Orban can rule by decree: Hungary declares a state of emergency because of the Ukraine war

According to Prime Minister Orban, the state of emergency will apply from midnight because of the Russian war of aggression against the neighbors.

Orban can rule by decree: Hungary declares a state of emergency because of the Ukraine war

According to Prime Minister Orban, the state of emergency will apply from midnight because of the Russian war of aggression against the neighbors. This means that the right-wing politician can continue to rule by decree. The Corona emergency, which currently allows him to do this, will expire soon. He was already using this for his own benefit.

Hungary's Prime Minister Viktor Orban has declared a state of emergency in the EU country, citing the war in Ukraine as a reason. As Orban announced in a Facebook video, the state of emergency that will apply from midnight is intended to protect the country from the economic effects of the Russian war of aggression in Ukraine.

Shortly before, the parliament in Budapest created a new category of emergency. The government can now also declare a state of emergency when a neighboring country is affected by armed conflict, war or a humanitarian disaster. Ukraine, against which Russia has been waging a war of aggression for three months, is one of Hungary's neighbors. The 136 MPs of the right-wing nationalist Fidesz party voted for the corresponding constitutional amendment.

The right-wing politician has thus found a way of continuing to govern by decree shortly before the current corona emergency expires at the end of the month. That is, he is permitted to repeal applicable laws and take coercive measures by decree. Parliament must confirm this after 15 days at the latest. Given the vast majority of Orban-led Fidesz party, this is seen as a mere formality.

Orban also used the health emergency for purposes that could hardly be justified by overcoming the health situation. These included measures to financially damage opposition-governed communities or to give advantages to pro-government businessmen.

On the question of further sanctions, Hungary is blocking an oil embargo against Russia. According to Orban, there is no quick EU agreement in sight either. Since the outstanding issues are serious, it is very unlikely that a comprehensive solution can be found before the special EU summit next week, he writes in a letter to EU Council President Charles Michel.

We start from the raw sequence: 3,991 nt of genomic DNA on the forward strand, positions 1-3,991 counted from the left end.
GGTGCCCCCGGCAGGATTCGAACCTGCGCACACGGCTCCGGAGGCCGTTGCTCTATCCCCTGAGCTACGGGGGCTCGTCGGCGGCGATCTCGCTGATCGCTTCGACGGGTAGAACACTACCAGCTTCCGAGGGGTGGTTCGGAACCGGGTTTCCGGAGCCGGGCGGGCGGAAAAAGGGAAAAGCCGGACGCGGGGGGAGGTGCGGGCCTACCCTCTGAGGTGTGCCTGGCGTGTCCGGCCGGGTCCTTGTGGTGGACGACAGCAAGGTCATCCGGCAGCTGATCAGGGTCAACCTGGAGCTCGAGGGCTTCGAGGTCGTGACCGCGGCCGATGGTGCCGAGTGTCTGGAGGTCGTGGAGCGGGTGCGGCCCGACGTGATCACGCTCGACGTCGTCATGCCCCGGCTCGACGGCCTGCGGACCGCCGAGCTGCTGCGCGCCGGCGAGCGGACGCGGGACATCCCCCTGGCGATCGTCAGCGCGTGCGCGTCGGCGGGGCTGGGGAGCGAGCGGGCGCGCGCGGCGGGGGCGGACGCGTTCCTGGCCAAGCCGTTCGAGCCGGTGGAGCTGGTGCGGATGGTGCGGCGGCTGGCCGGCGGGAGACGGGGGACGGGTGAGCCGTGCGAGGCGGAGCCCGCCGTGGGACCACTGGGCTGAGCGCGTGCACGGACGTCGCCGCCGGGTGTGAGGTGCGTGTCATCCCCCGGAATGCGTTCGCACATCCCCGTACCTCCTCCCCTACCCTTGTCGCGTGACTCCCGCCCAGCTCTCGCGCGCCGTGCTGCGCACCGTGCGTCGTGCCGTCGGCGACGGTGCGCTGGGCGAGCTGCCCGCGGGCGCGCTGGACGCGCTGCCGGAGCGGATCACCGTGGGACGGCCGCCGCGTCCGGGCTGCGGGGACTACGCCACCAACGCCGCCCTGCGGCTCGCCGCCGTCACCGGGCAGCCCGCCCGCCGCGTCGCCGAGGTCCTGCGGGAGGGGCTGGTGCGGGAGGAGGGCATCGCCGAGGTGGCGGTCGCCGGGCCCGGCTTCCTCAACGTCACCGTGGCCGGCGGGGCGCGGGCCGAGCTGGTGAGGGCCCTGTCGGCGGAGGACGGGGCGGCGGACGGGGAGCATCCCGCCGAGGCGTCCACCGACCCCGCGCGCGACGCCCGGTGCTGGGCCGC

At the same time, Orban advocates not discussing the sanctions package proposed by the EU Commission at the summit. This is counterproductive and would only reveal internal divisions without there being a realistic chance of resolving the differences. An EU official acknowledged receipt of the letter. Orban also confirmed that Hungary is still heavily dependent on Russian energy imports. Neither Hungarian households nor the Hungarian economy could withstand the price shock that the proposed sanctions would cause.

He also points out that the most recent proposals by the EU Commission to relieve states that are particularly dependent on Russian energy have not allayed Hungarian concerns. EU Commission President Ursula von der Leyen also does not expect an EU agreement on an oil embargo at the summit next week. "I don't think it's a suitable topic for the European Council because what we're discussing here is very technical," she told the Politico news portal.

At the beginning of March, the EU Commission originally proposed ending imports of Russian crude oil in six months and oil products in eight months because of the Ukraine war. Hungary and Slovakia should be given 20 months. So far, even offers of improvement have not been able to persuade the Hungarian government to give up its rejection. Foreign Minister Peter Szijjarto made it clear that his country wants either a complete exception for oil deliveries via pipelines or payment of 15 billion euros from EU funds for adjustment and follow-up costs.

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